(Needed: Example Video)
In this lesson, we will start diving into patching with "standard" Max objects - the low level objects that were used to build the Vizzie modules, and the core tools used for Max programming of any significant complexity. We will also learn a little about the Max environment itself, as well as the kind of data that we use inside of Max. Finally, we will use some of these elements to directly control some of our Vizzie modules.
(Needed: Fixture Patches with download)
One of the first things that you have to understand about how Max works is the concept of messages. A message is data that is sent from one Max object to another over the patch cord that connects them. The most basic message that is used is also a peculiar one: the bang message. A message that contains the statement "bang" has a particular meaning: it tells the receiving object to "do whatever it is meant to do".
The easiest way to create a bang message is using a standard Max object called a button. The button is an on-screen emulation of a simple pushbutton, but when the button is pushed, it sends a bang message from its outlet. It has a secondary purpose as well: whenever it receives a message (like a bang message), it will temporarily light up, then output a bang message as a response.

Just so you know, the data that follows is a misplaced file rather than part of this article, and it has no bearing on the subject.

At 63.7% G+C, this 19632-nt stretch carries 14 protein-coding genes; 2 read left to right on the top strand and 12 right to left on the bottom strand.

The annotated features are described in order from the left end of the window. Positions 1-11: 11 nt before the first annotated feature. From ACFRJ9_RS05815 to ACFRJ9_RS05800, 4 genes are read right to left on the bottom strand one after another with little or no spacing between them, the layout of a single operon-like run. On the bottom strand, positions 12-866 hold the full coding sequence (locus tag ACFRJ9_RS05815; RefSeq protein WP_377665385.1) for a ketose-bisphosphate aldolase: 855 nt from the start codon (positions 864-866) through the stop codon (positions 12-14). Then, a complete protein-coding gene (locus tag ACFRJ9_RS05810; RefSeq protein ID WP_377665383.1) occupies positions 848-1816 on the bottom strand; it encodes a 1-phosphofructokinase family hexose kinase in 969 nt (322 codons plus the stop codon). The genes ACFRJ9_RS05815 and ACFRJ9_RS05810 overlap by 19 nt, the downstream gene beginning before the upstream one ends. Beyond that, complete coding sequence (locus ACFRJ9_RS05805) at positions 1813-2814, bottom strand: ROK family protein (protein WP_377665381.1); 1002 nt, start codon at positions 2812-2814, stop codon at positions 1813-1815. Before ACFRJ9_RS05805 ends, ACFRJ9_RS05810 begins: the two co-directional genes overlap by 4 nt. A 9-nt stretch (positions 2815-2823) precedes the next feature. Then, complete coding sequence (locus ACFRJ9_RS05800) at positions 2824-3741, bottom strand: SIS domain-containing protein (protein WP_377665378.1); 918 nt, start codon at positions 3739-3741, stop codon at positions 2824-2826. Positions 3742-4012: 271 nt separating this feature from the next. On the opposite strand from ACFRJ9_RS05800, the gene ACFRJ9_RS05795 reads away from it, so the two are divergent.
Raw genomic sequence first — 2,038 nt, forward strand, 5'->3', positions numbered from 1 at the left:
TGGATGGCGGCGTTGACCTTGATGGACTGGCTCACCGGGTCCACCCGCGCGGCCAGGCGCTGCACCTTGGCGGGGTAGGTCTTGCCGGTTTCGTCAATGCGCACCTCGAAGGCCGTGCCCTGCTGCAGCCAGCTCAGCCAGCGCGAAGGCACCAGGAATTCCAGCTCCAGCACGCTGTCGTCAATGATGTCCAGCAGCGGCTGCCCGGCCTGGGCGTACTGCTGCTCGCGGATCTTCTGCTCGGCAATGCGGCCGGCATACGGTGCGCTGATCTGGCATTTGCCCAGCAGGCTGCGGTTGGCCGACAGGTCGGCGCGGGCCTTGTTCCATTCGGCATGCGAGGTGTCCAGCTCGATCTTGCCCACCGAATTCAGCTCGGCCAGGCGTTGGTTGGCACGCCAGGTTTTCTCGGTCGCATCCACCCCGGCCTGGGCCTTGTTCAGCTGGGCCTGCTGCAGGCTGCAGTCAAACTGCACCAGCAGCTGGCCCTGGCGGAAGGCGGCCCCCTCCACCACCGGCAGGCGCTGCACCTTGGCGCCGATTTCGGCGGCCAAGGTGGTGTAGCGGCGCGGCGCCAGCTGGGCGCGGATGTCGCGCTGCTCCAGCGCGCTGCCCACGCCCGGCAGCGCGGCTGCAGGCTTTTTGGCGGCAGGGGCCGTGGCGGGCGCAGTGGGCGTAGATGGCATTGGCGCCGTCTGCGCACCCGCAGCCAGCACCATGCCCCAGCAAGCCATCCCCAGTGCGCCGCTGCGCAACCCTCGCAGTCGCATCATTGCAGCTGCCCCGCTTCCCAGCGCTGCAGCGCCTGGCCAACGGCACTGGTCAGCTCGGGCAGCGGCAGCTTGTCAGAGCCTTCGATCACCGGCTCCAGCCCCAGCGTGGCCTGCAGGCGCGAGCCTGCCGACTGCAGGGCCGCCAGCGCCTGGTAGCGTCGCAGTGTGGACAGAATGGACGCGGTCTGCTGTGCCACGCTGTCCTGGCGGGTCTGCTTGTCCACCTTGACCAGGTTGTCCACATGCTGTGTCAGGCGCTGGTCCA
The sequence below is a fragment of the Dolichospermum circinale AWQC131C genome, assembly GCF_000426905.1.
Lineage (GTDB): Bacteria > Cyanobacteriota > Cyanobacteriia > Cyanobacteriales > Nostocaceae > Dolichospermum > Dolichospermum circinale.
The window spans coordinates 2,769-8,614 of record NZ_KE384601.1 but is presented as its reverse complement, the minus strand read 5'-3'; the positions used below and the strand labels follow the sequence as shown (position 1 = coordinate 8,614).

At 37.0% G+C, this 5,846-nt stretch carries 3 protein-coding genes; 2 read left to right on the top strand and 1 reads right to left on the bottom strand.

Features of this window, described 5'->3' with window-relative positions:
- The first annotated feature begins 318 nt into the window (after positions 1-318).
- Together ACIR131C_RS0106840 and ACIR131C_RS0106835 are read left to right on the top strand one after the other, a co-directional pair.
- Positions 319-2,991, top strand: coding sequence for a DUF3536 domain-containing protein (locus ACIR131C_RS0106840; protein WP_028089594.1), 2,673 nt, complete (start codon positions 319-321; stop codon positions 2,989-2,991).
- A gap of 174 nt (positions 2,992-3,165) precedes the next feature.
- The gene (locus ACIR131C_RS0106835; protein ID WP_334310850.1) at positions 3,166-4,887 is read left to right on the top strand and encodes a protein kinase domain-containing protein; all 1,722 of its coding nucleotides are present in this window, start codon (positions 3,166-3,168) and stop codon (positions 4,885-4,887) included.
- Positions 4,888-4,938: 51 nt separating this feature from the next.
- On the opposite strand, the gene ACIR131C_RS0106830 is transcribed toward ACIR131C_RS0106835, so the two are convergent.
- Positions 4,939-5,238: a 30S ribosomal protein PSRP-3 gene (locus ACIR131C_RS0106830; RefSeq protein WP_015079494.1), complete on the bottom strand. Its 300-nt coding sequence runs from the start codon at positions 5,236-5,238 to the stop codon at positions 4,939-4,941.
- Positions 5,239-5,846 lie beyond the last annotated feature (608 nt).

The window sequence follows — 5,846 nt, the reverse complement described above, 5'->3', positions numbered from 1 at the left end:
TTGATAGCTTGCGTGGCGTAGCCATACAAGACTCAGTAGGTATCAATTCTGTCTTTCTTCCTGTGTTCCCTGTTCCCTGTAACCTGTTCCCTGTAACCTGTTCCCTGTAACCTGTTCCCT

Let's wire up a very simple "standard" Max patch. First, create a new Max patch, then double-click on the blank space in the patch. This will display an Object Explorer - a scrollable interface for selecting Max objects. The second object shown is the button object; double-click on it to create a button in your patch (you may have to move the Object Explorer to actually see it). Double-click on the button icon to create a second button, then close the Object Explorer. Now, if you lock the patch, you can click either of the buttons and they will light up.
Since the button objects generate messages, let's hook these two buttons together to create a message network. Connect the output of one of the buttons to the input of the other, lock the patch, then click on the first button. You will notice that the second button lights up as well. This is because the first button, when clicked, sends a bang message down the patch cord to the second button. When that second button receives the message, it lights up as well.
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